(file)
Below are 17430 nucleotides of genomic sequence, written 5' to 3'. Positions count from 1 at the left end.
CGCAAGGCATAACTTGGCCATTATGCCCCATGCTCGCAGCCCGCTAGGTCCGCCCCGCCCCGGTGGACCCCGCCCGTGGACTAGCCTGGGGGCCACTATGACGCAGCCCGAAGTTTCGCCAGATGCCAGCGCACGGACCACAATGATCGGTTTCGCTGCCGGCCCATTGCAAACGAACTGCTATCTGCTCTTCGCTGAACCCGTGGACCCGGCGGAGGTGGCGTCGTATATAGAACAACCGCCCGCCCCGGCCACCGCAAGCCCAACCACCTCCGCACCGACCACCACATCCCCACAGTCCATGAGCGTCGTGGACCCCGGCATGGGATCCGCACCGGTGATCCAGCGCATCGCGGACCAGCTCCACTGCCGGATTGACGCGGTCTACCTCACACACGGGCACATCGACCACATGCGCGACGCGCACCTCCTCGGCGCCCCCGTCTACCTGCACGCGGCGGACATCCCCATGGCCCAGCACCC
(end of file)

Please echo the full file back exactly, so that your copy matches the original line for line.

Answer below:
Below are 17430 nucleotides of genomic sequence, written 5' to 3'. Positions count from 1 at the left end.
CGCAAGGCATAACTTGGCCATTATGCCCCATGCTCGCAGCCCGCTAGGTCCGCCCCGCCCCGGTGGACCCCGCCCGTGGACTAGCCTGGGGGCCACTATGACGCAGCCCGAAGTTTCGCCAGATGCCAGCGCACGGACCACAATGATCGGTTTCGCTGCCGGCCCATTGCAAACGAACTGCTATCTGCTCTTCGCTGAACCCGTGGACCCGGCGGAGGTGGCGTCGTATATAGAACAACCGCCCGCCCCGGCCACCGCAAGCCCAACCACCTCCGCACCGACCACCACATCCCCACAGTCCATGAGCGTCGTGGACCCCGGCATGGGATCCGCACCGGTGATCCAGCGCATCGCGGACCAGCTCCACTGCCGGATTGACGCGGTCTACCTCACACACGGGCACATCGACCACATGCGCGACGCGCACCTCCTCGGCGCCCCCGTCTACCTGCACGCGGCGGACATCCCCATGGCCCAGCACCC